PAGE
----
Ke$ha has been reduced to opening for Pitbull. I thought the unlikely duo had teamed up for a joint-tour, but there stood Lady Dolla in the fading Los Angeles sunlight of June 18, enthusiastically belting out her high-energy party anthems while disinterested concertgoers slowly filled the Hollywood Bowl. Meanwhile, Mr. Worldwide came out to a jam-packed stadium and shared the stage with the likes of Chris Brown and Jennifer Lopez. He even got a pricey fireworks display. What is going on?
The urine-drinking diva’s plight is sad and unnecessary. K$ is a fantastic pop star. She writes her own (extremely catchy) songs, pushes genre boundaries like no other mainstream pop starlet and remains completely authentic. There’s nothing fake or forced about Ke$ha. But Harold’s ex sure does make some bad decisions. Like choosing overly safe singles and then ruining the edgy ones with terrible remixes. It’s a shame because Warrior is a brilliant album, as she reminded the smattering of attentive Animals in the crowd with a great set.
Lady Dolla live is a warped mix of Madonna and recent collaborator Iggy Pop. She does her best with choreography and costume changes but the My Beautiful Crazy Life star is most at home when she’s rocking out with her band or playing the guitar. After opening the show with “Warrior”, Ke$ha upped the intensity with current single “Crazy Kids” and modern classic “We R Who We R”. Her live vocals were on point and she looked fit and fabulous in a Wonder Woman-on-acid outfit.
“C’Mon”, while not the smartest single choice, is still a great pop song and sounds even better when beefed up with guitars and drums. Better yet was Warrior reject “Machine Gun Love”, which K$ told the crowd really should have been on the album. I can’t help but agree. She then introduced “Blah Blah Blah” by posing the thoughtful question — “Who wants to talk when you can bone?” Again, the philosophical giant has a point. I love the way she interacts with fans, casually sharing anecdotes about her no-good ex-boyfriends and drug experiences.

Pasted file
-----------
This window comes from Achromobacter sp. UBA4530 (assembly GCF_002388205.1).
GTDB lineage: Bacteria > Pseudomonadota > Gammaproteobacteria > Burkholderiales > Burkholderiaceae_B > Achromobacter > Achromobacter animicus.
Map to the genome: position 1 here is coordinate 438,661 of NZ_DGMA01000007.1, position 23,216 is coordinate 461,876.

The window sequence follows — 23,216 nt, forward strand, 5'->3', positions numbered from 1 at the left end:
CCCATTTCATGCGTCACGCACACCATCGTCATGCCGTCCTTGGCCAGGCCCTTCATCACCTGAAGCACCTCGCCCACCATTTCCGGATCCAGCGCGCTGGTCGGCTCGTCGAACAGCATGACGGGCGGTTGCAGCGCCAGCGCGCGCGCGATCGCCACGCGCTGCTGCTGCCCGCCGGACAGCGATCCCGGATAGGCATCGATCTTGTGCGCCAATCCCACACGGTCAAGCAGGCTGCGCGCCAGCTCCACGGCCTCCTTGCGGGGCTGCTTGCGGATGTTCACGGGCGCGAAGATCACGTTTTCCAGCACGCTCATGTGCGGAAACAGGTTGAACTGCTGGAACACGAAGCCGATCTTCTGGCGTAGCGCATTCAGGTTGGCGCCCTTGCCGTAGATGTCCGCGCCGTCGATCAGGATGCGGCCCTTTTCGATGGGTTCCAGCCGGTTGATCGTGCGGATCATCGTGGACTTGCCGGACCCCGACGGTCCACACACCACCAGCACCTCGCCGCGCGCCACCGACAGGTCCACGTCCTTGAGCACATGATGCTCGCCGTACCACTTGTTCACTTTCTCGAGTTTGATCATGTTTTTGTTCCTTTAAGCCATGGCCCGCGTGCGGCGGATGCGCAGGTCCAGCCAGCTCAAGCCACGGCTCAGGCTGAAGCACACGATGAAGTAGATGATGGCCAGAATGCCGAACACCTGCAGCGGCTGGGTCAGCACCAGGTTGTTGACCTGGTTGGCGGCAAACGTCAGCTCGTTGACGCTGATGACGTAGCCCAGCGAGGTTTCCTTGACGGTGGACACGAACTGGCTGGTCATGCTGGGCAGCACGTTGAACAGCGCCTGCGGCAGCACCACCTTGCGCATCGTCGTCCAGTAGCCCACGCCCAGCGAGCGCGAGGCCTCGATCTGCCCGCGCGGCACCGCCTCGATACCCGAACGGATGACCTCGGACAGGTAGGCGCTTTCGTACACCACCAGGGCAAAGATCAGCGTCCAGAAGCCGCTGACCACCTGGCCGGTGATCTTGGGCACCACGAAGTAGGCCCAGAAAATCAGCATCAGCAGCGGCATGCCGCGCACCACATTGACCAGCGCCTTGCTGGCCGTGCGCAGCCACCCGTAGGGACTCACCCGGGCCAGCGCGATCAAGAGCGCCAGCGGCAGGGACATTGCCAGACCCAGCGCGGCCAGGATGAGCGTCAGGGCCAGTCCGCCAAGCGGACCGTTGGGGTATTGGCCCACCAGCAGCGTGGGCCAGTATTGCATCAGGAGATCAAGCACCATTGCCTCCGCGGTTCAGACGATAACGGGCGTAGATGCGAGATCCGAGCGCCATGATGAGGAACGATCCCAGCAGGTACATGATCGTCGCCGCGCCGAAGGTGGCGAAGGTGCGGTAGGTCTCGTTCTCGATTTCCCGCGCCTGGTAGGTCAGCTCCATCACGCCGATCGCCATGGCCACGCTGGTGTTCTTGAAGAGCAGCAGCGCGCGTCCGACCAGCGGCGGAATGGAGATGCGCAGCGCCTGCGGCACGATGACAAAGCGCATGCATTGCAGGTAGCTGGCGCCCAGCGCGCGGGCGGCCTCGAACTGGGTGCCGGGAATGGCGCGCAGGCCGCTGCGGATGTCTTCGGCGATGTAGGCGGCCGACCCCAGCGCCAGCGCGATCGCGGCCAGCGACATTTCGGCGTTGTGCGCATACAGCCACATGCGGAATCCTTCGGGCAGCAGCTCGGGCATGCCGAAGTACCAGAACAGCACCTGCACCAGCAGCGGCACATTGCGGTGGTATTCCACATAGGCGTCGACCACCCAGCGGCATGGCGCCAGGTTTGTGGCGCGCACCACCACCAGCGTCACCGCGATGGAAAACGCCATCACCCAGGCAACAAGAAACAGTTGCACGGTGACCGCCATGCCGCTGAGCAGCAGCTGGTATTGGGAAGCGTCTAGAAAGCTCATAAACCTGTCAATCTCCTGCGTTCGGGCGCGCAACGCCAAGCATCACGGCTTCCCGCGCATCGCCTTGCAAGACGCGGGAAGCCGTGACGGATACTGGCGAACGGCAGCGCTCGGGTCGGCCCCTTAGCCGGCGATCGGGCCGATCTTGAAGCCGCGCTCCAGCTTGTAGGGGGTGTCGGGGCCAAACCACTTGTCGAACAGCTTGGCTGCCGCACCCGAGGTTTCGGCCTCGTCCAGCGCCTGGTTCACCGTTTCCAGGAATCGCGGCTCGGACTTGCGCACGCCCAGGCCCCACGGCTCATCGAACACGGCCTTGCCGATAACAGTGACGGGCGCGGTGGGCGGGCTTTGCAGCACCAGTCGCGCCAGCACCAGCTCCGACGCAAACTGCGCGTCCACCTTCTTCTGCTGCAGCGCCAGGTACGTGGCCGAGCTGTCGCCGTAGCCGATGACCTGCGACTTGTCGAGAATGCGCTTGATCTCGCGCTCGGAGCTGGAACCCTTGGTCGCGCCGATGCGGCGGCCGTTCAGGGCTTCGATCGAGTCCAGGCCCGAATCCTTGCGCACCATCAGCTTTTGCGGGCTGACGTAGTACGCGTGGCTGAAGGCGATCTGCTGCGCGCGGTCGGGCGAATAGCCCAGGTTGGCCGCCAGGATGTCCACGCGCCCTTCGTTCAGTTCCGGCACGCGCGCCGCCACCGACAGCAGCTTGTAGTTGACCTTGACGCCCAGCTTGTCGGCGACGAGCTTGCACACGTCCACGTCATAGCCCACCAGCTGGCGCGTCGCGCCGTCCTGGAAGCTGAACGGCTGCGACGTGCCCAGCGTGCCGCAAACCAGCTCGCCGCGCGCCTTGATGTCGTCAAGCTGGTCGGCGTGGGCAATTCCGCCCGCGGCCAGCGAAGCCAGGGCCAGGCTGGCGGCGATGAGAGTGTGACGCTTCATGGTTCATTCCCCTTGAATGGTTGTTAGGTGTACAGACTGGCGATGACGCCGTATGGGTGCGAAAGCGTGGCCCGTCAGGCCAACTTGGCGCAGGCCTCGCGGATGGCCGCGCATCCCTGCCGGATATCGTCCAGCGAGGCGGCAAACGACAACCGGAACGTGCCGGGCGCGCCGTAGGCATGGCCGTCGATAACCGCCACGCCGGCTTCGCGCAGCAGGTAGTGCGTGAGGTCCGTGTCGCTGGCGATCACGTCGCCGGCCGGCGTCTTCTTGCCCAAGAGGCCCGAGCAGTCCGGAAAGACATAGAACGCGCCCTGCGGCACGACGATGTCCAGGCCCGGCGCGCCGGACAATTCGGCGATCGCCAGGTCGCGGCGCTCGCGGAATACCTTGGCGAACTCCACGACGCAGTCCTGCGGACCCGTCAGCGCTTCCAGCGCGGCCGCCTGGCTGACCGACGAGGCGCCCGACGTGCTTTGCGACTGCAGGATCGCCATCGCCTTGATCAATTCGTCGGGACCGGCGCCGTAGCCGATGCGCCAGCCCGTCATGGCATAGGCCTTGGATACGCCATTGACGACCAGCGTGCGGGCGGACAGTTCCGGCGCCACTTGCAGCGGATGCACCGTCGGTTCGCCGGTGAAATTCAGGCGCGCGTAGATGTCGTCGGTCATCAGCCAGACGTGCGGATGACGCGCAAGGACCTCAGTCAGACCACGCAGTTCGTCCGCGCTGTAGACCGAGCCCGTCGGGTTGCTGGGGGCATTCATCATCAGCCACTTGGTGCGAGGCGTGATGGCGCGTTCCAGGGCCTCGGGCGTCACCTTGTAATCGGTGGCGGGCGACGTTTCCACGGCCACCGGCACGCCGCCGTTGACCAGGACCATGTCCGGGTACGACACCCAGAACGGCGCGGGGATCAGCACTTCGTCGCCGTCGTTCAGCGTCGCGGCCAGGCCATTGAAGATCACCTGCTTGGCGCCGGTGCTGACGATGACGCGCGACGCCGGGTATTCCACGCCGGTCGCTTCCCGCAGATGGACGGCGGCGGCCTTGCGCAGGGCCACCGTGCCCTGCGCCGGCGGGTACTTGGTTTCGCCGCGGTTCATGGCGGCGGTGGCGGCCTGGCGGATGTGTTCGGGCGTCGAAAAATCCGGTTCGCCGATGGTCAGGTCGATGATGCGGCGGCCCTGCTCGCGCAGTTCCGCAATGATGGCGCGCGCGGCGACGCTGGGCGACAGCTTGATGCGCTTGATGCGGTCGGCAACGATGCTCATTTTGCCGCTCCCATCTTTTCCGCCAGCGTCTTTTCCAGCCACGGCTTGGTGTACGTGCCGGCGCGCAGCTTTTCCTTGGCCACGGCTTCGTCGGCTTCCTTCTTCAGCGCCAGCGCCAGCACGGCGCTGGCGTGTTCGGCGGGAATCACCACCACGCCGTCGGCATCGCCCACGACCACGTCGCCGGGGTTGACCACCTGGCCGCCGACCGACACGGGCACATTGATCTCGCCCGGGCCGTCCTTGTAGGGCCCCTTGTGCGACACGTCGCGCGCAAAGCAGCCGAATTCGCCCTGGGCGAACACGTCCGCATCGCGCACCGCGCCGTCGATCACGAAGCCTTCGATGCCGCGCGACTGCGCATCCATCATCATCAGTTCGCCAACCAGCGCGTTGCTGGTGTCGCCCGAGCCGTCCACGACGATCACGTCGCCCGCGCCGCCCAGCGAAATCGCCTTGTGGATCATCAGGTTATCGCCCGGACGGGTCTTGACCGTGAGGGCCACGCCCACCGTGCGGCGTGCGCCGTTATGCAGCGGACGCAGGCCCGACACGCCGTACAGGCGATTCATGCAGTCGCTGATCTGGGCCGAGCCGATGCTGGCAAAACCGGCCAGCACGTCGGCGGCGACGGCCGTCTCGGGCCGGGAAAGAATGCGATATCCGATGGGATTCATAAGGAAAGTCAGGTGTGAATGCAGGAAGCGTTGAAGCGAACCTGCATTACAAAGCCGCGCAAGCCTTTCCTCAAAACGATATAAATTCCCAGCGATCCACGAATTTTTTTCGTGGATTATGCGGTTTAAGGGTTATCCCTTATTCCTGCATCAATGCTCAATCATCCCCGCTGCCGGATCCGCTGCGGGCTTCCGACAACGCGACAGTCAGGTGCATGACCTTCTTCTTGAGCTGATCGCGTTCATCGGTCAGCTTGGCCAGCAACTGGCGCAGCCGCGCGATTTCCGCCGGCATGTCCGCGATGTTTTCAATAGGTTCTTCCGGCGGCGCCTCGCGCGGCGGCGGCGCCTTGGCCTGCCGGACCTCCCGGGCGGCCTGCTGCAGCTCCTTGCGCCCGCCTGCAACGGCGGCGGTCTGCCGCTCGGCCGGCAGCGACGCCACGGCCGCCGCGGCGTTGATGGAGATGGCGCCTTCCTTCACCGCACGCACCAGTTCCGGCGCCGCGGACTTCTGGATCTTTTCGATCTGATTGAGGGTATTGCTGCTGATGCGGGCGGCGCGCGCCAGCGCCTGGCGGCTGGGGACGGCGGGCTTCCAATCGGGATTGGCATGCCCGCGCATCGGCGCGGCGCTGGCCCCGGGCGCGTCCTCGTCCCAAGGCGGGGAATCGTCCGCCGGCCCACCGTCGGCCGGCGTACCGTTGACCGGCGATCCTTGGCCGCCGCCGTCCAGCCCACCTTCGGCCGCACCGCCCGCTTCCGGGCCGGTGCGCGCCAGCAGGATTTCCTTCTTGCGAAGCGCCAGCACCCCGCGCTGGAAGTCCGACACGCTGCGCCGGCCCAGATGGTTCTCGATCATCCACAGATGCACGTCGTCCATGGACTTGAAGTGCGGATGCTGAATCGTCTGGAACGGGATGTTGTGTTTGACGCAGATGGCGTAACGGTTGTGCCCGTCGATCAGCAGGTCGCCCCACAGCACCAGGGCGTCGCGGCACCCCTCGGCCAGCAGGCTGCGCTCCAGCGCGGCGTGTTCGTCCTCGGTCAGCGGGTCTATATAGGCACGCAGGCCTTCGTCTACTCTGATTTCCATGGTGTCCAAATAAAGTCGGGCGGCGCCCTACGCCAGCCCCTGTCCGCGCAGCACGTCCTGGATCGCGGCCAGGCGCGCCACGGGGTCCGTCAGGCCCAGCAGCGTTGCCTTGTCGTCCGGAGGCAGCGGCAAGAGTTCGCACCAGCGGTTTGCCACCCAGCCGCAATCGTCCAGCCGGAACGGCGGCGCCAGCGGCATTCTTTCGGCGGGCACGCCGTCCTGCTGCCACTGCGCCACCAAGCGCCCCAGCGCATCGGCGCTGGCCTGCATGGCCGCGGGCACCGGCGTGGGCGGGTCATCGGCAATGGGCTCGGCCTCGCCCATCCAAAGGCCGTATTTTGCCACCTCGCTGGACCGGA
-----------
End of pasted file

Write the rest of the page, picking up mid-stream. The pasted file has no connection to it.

Even the Pitbull fans stood for “Tik Tok”, which Ke$ha performed with drag queens and dancers in animal suits. Not exactly what you would call pandering to the masses. The still flawless “Your Love Is My Drug” came next, while she closed the show with the towering greatness of “Die Young”. Even if the 26-year-old hangs up her microphone tomorrow, she can lay claim to creating one of the best pop songs of the decade. The crazily catchy anthem earned her a standing ovation — proof that people still love and appreciate K$ when they’re exposed to her greatness.
The next time I see Ke$ha I hope she’s headlining a huge festival or exploring the boundaries of cock-pop in an intimate rock venue. Either end of the spectrum would be a delight. She’s too talented and unique to be the opening act for a man who writes lyrics like “I’m saying dale, she’s screaming YOLO” and “Jenny from the block, let’s rock.”
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